Armenian Soldier Killed by Azeri Bullet

According to the Nagorno Karabagh Republic (NKR) Defense Army, on Oct. 26 at 4:45 p.m., 20-year-old Harout Krikoryan was killed by a bullet on the Armenia-Azerbaijan north-east contact line.

The Republic of Armenia (RA) Defense Ministry condemned the attack, adding that the incident—which took place only hours after the conclusion of the PACE Monitoring Committee forum held in Yerevan, and a day prior to a meeting scheduled to take place between Armenian President Serge Sarkisian and Azerbaijani President Ilham Aliev (and mediated by Russian President Dmitry Medvedev)—aimed at destabilizing the situation.

The RA Ministry, in a press release, said the Azerbaijani side is fully responsible for the consequences of such incidents, and expressed its condolences to the Krikoryan family.

Earlier this month, on Oct. 14, an Azerbaijani sniper claimed the life of 22-year-old conscript Vitali Igityan.

The border between Armenia and Azerbaijan has been plagued with occasional skirmishes. The Armenian side supports sniper withdrawal from its border, while Azerbaijan rejects is.


Nanore Barsoumian

Nanore Barsoumian was the editor of the Armenian Weekly from 2014 to 2016. She served as assistant editor of the Armenian Weekly from 2010 to 2014. Her writings focus on human rights, politics, poverty, and environmental and gender issues. She has reported from Armenia, Nagorno-Karabagh, Javakhk and Turkey. She earned her B.A. degree in Political Science and English and her M.A. in Conflict Resolution from the University of Massachusetts (Boston).


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RT @ChrisBohjalian: Fascinated by @NanoreB's seminar on identity at #ArtLinks. Interesting to see HOW we identify ourselves. Wish @realDona - 3 years ago


  1. It is interesting that the OSCE cochairs Russia, the US and France do not condemn these murderous Azeri sniping attacks.  And it is also interesting that Armenia does not seem to react much at all, except for complaining.

    Azerbaijan will continue to kill Armenians as long as there is no cost.  Armenia seems to be convinced that reacting in a physical way to Azeri attacks is unwise. 

    So let us assume that a peace agreement is signed and the Artsakh issue is settled and there is peace for a while. 

    Then suppose that Azerbaijan starts, from within its own territory, to snipe at and kill Armenians within Artsakh.

    It would seem that, just as Azerbaijan can get away with that today, it will be able to get away with it once a “peace” is achieved.  I don’t see any difference between the two cases.  And if the US and Russia won’t condemn Azerbaijan now, they obviously will not condemn them later either.  The US and Russia will let Azerbaijan attack just as Russia allowed it and supported Azerbaijan in the war more than 20 years ago, going back to Gorbachev’s days.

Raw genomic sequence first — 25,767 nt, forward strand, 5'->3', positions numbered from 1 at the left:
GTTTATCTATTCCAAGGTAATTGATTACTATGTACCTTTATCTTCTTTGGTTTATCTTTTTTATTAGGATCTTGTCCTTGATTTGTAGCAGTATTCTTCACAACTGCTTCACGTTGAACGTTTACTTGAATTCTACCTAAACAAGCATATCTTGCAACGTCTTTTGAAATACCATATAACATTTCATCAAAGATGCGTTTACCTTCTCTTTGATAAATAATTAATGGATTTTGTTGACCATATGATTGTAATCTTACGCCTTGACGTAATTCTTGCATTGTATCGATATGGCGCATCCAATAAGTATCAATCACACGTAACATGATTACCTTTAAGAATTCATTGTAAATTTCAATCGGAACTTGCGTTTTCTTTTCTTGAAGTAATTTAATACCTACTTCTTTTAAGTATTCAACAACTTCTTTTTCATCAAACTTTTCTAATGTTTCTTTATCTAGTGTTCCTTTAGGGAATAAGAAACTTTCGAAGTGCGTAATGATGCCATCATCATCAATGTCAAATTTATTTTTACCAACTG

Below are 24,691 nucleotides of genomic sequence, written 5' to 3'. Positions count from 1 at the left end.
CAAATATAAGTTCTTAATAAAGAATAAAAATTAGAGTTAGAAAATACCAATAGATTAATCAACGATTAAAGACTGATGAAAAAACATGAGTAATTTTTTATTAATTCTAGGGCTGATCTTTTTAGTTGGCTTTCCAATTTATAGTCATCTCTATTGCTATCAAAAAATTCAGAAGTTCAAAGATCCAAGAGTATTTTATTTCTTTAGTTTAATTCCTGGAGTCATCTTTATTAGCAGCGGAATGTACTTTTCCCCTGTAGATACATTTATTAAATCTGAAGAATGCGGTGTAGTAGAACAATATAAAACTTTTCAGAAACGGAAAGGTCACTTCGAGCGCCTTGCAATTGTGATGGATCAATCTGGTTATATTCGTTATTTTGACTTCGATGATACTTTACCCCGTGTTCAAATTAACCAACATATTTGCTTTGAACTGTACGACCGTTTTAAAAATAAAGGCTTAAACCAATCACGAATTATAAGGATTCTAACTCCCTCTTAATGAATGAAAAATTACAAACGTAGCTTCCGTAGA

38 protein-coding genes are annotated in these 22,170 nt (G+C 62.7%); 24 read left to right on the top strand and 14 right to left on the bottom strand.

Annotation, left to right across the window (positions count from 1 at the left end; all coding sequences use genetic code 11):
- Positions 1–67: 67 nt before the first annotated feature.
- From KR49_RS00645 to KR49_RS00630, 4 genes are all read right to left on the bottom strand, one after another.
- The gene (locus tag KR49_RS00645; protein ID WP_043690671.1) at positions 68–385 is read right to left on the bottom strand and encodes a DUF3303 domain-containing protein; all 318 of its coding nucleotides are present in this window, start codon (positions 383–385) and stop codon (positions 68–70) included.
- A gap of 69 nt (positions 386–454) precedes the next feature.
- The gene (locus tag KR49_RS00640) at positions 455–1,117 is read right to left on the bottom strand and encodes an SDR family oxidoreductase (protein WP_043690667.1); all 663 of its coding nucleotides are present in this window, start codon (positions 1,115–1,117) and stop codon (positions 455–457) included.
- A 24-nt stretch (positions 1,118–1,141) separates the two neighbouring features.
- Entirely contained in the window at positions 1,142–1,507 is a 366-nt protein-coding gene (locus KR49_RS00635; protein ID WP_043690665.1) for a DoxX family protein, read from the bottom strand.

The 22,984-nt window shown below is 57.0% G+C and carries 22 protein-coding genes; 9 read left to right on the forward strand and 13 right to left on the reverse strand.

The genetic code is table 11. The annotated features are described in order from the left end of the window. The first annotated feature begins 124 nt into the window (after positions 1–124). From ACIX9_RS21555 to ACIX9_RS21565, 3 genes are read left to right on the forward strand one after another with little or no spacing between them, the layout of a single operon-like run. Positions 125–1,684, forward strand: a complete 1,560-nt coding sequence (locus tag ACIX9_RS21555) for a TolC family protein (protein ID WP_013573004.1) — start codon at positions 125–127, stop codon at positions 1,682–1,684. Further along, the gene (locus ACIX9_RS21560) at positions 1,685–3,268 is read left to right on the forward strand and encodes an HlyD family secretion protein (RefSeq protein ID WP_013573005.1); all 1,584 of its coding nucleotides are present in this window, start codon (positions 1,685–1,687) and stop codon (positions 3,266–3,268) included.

If Armenians are afraid to fight back now, there is no reason to think they will fight back later. 

    This may mean that we have lost the war psychologically.  We are afraid of Azeris.  I hate to say that, but does it not seem to be the case?  Armenians were not afraid of Azeris during the war, true. 

    But since that time Armenians have put up with these attacks. That must mean we have become afraid in the meantime perhaps because of the buildup of the Azeri military machine or because Russia has ordered Serge Sargsian to tolerate Armenian casualties and not fight back.  Something bad is going on, that’s for certain.

  2. Russia helped you in 1994. Then you think you won the war. Now, tide turned. In a war, Armenia will lose Karabakh back to its natural owner, Azerbaijan.

  3. I think John is right. Armenia is not shooting back because it is afraid of Azeribaijan military and perhaps Russia won’t support us this time–must be some oil deal.

  4. I am sorry to say, I agree with John. Perhaps the armenians are uneasy to respond to such a provacation. However it may seem cold blooded if the armenians respond by putting its own snipers at the line of contact. But only complaining dos not help, azeries only respond to force, so perhaps it is the only awnser at pressent.
    Going on the offencive has its risks, like Georgia 2 years ago. Armenia may looese everything, but they could win everything, perhaps a final end, with a “peace” deal. If Armenia could somehow create a split between azerbajan and there “friends” (turkey and Iran, I dont know where the Russians are in all this), then azerbajan would probably not attack, but dealing with crazy people one never knows :)

  5. Talat,

    If you think Russia helped Armenia, then you should also know that Turkey was heavily involved in assisting Azerbaijan. Also, its not a hidden fact  that Pakistan and Saudi Arabia were also assisting Azerbaijan indirectly, not to mention Chechen fighters, Al Qaida and Afghan Arabs.

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